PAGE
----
Anyone who wants to prevent pregnancy knows that there are several types of contraceptives on the market, right? Among them, is the birth control pill, one of the most used methods in the world, especially in Brazil.
For hormonal and sexual reasons, it is common for its use to start in adolescence and continue until adulthood, when the woman decides to have children. The birth control pill is a small pill that contains hormones that prevent your ovaries from ovulating and, as a consequence, from fertilizing.
With a very high success rate, it is essential to choose reliable and quality pills, as it is about your health and a serious issue: pregnancy!
However, those who are now starting to explore this universe better may have some doubts. With that in mind, we created this post to answer 6 frequently asked questions about the use of the birth control pill. Check out!
1. When to start the card?
To be as sure as possible that there is no risk of pregnancy, it is ideal that the first pill is taken on the first day of menstruation.
That’s because it is on that day that a new ovulation cycle begins. In this way, the hormones found in the remedy will prevent the body from ovulating and, therefore, the woman will not enter the fertile period.
When starting a pack, do not worry, as it is common to experience nausea and some other symptoms. However, if the problems persist for days, don’t hesitate to see your doctor !
2. How should it be taken?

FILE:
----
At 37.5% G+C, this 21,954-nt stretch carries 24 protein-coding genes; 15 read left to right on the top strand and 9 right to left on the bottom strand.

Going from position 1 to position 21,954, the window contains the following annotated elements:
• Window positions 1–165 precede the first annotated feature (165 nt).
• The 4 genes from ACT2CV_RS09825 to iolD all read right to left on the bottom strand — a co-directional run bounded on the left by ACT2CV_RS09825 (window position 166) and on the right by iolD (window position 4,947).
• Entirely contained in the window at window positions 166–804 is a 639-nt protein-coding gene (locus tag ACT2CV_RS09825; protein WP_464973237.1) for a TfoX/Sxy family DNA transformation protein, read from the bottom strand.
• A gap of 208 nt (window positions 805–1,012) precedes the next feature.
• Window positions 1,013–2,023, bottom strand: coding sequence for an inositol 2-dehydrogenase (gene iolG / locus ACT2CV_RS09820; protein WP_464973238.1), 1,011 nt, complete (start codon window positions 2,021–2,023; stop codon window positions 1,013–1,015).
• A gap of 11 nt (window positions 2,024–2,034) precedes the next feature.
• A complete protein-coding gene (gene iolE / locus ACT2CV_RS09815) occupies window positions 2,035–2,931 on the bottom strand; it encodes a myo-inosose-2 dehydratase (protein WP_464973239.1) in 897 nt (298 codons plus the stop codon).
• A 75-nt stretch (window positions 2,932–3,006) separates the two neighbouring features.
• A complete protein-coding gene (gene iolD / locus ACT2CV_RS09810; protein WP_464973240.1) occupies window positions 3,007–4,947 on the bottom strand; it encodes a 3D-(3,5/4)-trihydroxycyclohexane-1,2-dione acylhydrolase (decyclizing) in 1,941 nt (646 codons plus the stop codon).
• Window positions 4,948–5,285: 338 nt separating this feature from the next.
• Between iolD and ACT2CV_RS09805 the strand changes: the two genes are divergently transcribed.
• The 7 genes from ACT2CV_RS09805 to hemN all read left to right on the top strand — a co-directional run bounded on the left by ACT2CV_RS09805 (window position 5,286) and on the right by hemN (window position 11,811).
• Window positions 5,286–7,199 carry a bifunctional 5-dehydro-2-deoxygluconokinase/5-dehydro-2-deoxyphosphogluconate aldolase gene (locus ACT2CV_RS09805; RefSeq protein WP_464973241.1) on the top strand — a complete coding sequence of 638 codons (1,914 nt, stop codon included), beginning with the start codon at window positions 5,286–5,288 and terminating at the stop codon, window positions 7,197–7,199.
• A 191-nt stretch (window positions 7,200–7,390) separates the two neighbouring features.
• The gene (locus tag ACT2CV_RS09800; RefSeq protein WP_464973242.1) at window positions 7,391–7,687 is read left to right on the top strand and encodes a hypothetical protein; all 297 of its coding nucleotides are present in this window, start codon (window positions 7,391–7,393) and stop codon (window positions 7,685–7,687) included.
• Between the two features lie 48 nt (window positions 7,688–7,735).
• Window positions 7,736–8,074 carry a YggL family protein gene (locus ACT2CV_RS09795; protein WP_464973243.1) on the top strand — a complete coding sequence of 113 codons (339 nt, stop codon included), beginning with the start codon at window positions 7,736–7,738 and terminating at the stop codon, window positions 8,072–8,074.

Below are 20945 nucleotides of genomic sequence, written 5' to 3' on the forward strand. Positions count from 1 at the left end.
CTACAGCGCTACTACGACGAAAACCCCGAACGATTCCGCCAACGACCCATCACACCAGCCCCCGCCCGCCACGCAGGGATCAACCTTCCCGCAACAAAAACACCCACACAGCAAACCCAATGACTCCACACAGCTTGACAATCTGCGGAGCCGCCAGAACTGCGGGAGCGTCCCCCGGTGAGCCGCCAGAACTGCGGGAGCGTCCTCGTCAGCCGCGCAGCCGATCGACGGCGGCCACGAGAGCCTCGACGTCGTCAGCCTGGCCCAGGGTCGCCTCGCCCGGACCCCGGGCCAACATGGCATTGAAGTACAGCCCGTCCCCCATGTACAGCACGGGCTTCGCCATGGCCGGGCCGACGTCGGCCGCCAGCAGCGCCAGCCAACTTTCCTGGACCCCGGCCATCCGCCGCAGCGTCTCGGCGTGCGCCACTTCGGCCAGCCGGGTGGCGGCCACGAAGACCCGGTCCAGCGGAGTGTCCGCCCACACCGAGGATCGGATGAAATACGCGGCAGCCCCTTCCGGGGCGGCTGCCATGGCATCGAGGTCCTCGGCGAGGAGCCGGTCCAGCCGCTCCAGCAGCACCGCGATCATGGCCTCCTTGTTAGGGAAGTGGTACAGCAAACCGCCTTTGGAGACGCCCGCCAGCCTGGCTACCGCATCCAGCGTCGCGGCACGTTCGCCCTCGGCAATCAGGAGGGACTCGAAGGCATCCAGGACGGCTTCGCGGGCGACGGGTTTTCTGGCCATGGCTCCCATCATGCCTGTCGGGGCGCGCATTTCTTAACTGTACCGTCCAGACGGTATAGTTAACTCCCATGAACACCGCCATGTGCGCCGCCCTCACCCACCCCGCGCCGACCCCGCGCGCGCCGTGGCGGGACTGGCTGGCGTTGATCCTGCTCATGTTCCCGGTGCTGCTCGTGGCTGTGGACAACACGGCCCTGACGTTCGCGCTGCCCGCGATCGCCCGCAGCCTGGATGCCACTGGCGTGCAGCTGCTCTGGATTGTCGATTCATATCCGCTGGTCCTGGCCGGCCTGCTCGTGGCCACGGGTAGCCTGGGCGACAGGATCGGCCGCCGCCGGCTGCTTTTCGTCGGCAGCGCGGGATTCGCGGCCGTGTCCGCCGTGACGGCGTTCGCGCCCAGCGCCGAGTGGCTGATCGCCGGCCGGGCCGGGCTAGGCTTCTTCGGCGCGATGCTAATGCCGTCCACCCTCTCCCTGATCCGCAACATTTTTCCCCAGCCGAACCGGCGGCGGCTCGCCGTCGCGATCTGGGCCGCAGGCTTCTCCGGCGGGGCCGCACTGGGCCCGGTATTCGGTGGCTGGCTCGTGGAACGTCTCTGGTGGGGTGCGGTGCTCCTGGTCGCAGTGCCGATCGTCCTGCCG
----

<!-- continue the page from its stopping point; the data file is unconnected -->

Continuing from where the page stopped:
From the first pill, you should continue to take one tablet a day, always at the same time until the end of the pack. The time chosen is according to the preference of the drinker. It is essential to follow the schedules carefully so that the effect is not diminished or compromised.
In case of forgetfulness, know that the pill can be taken within 12 hours after the right time. After that period, the pill for that day should no longer be taken and should continue with the pack as normal.
When the pill is taken at a different time, it is normal to happen what we call a menstrual leak. It is nothing more than the leakage of a small amount of blood, this situation can last until the next menstruation and regularize with the beginning of a new pack.
Another very important issue is to respect the period of pause of the medicine according to the package insert! This is the time for menstruation to fall and for the body to start a new menstrual cycle.
3. Are there any risks of becoming pregnant while taking contraceptives?
When ingested correctly, the pill’s effectiveness is over 90%. But you should always pay attention, as some things can cut the effect of pills, such as antibiotic drugs, alcoholic beverages, vomiting and diarrhea.
Because it is very effective if taken in the right way, the use of a morning-after pill right after intercourse is not necessary!
In fact, if you are using the contraceptive pill correctly, when you take this other pill, you risk cutting off the effect of both and still causing adverse reactions!